By Arthur Tam
“The quality of our watermelons is superior to Japan.” It’s a bold claim by Zen Organic Farm’s co-owner and farmer Joey Ng Pik-wan in Ta Kwu Ling.
Ng, a former chemist, joined forces with her brother Ng Ping-leung to transform their father’s former pig farm in Sheung Shui into a 250,000-square-foot, sustainable, organic farm, growing a range of produce and fruit including cherry tomatoes, avocados, figs, sweet corn, kale, watercress, edible flowers and their signature watermelons.
‘The hot weather in Hong Kong is ideal for a variety of fruits and produce. We can have up to five months of figs here, whereas in Italy the season is just a month and a half,’ says Ng.
Hong Kong is normally associated with urbanism and air pollution, less so organic farms and sustainability. But farmers like the Ng siblings are building a strong locavore scene using organic farming methods. Over the past seven years, they have caught the attention of influential companies and now provide vegetables to the likes of Four Seasons Hotel Hong Kong, Michelin-starred restaurant Ryu Gin, innovative cocktail bar Dr Fern’s Gin Parlour and Taikoo Place.
“It’s all about the taste and our willingness to experiment and try new things,” says Ng. “I can guarantee you that our product tastes the best and has its own unique character.” It’s difficult to refute her claims. We had a taste of the watermelons and they are in fact delicious. They’re smaller than your supermarket variety and perfectly round. The crimson flesh of the fruit is sweet, juicy and refreshingly crisp.
Ng is proud of her fruits and vegetables and is very serious about transparency and achieving the highest international standard for organic farming.
“Our consultants include leading international and local academics, organic experts from the Agriculture, Fisheries and Conservation Department, pest and disease specialists and bio-manufacturers,” says Ng. “We are a biodiverse farm, our water comes from the neighbouring mountains, the soil is tested and our records are constantly being scrutinised. Nothing is wasted and we've even developed an irrigation system that decreases the hours of manual labour – when you think sustainability, the farmer's wellbeing should also be taken into consideration.”
It might come as a surprise, but Hong Kong has nearly 150 organic farms and according to the David Leung Wai-tong who has been contributing to the local organic farming scene, Hong Kong has some of the best land to farm organic. “There is actually a lot of unspoiled, virgin land in Hong Kong – Zen Organic Farm started on virgin land,” he says. “Factories and commercial buildings never made it up as far as the northern part of the New Territories. So, we are not affected by water contamination or runoff, which is a big problem in the Mainland.”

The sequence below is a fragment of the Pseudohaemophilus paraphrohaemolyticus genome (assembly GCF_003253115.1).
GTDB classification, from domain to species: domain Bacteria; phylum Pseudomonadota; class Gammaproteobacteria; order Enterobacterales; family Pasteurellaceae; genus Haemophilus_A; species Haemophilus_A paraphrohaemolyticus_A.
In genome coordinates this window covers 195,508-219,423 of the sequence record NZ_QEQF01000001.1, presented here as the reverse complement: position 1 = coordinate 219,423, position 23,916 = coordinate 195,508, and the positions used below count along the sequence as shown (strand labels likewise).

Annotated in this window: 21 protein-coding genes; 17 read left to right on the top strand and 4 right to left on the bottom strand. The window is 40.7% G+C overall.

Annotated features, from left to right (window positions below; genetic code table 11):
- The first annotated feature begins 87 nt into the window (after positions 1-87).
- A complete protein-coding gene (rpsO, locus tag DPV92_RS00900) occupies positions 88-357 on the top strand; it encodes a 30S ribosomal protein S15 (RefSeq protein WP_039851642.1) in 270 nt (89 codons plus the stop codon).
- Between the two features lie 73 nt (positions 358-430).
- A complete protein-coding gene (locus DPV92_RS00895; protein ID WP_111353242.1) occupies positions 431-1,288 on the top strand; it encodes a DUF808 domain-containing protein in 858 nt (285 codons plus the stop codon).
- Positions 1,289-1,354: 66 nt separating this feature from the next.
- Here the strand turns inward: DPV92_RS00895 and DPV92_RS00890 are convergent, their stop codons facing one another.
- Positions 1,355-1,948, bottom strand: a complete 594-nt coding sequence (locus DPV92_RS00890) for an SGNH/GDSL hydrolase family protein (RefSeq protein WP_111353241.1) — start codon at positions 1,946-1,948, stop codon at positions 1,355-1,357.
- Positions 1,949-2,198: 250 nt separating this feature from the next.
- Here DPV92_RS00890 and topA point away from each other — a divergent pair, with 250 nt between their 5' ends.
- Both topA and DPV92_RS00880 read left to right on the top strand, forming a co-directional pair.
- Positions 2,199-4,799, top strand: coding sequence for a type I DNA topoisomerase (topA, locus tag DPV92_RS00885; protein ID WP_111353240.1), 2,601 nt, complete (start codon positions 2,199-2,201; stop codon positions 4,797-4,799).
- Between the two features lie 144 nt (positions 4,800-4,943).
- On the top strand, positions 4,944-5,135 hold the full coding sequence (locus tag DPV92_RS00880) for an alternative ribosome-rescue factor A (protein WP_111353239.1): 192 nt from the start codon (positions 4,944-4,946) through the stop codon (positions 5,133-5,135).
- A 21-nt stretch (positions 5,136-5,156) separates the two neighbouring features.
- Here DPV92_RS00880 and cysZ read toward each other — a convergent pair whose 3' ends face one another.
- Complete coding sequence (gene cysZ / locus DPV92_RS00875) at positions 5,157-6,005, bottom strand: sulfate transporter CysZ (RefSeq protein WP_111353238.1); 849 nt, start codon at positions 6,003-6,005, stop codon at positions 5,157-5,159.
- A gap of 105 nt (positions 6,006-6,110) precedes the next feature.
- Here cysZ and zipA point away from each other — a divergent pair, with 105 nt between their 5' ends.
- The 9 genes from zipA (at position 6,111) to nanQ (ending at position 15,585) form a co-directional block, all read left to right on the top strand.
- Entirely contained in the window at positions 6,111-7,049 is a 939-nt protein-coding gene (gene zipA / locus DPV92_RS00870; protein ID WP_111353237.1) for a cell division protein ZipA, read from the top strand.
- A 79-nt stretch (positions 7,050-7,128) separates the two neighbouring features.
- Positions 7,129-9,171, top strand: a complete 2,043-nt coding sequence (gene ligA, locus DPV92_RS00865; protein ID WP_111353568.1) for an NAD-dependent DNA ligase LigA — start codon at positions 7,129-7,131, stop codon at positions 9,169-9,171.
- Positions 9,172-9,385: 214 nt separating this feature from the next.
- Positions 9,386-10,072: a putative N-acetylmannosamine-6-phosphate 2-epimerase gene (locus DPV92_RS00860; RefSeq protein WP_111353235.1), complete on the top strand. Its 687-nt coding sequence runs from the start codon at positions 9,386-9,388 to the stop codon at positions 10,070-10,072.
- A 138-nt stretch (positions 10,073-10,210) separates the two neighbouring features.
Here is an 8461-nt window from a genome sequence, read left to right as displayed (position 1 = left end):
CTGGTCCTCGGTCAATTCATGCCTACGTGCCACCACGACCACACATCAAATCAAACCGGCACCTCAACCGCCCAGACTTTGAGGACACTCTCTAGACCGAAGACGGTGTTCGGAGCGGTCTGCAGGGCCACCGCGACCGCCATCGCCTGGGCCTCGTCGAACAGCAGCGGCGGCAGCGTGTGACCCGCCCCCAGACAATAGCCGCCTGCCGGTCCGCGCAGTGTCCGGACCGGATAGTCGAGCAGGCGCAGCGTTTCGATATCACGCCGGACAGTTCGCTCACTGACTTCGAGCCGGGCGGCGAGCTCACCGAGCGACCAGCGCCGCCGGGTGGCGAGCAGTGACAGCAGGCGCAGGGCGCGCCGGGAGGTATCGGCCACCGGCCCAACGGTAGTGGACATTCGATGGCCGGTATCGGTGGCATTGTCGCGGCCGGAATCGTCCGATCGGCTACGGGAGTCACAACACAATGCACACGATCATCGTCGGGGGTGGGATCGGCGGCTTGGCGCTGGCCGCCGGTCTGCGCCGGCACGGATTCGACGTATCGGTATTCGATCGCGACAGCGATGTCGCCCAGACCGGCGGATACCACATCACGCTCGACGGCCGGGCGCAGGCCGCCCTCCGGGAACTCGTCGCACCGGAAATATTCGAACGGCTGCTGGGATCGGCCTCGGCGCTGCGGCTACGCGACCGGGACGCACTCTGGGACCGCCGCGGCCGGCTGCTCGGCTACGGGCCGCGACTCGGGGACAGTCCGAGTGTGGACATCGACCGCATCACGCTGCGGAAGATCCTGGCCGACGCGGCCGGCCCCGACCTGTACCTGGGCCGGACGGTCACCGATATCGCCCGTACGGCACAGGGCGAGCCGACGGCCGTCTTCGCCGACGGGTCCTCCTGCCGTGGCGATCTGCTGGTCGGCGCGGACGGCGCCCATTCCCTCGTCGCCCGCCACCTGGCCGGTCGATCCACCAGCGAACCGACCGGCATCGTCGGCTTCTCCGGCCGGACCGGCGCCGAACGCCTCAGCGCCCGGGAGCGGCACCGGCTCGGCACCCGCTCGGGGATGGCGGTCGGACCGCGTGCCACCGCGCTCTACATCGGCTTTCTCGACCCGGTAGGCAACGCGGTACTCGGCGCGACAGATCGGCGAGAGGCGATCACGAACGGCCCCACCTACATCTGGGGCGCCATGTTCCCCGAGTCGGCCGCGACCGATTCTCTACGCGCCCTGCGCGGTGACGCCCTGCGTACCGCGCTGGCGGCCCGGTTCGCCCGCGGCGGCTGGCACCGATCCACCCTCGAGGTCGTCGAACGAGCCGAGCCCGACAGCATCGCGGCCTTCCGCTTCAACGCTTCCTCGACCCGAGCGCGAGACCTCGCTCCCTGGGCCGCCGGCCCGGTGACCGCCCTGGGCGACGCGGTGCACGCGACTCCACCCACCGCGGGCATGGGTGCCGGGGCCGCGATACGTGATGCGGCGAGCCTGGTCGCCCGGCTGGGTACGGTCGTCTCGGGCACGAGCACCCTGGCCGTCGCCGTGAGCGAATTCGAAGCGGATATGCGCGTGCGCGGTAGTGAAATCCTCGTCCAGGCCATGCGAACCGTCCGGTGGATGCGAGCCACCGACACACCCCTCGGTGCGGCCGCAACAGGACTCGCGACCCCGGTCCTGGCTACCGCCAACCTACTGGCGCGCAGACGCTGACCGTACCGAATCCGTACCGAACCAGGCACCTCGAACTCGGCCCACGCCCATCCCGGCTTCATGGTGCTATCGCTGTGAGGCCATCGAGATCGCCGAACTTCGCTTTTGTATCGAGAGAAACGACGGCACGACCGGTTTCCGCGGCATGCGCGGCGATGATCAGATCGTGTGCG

Leung acts as a conduit between the farmers, connecting them and making sure there is a cooperative spirit in pushing forward the organic and sustainability movement in Hong Kong. “If I can support other farms, I would do it, that’s our responsibility to the community,” says Leung. “When Taikoo Place is giving us resources and a platform like their Tong Chong Street Market, I want to share it, so we can all benefit. My hope is that one day, people will take pride and see the value of produce that’s made in Hong Kong.”
Johnny Wong, who runs Johnny’s Farm in Yuen Long, is 35, which makes him a youngster in his field. “Going organic is not without its challenges,” says Wong. “The cost of production is higher and we receive very little resources from the government. But, I remain hopeful. Eating organic is without a doubt a healthier and tastier option, so my goal is to make it more accessible to Hong Kongers at a cheaper price. It’s going to take a collective effort and an increase of supply for that to happen.”
If you want to try local produce from Ng and Wong, look no further than One Island East here at Taikoo Place. Every Monday through Friday from 12pm-6pm, at the ground floor lobby of the building, you can find Tong Chong Street Market Pop-up Farmers' Stalls, selling daily harvested produce. And during the final week of the stall on 25-29 June, the farmers are going to present their best organic watermelons for the highly anticipated Watermelon Festival. You won't want to miss this and you can judge for yourself if Hong Kong has better watermelons than Japan.
For full details of the Tong Chong Street Market Pop-up Farmers' Stalls and the series of fun upcycling workshops, go here.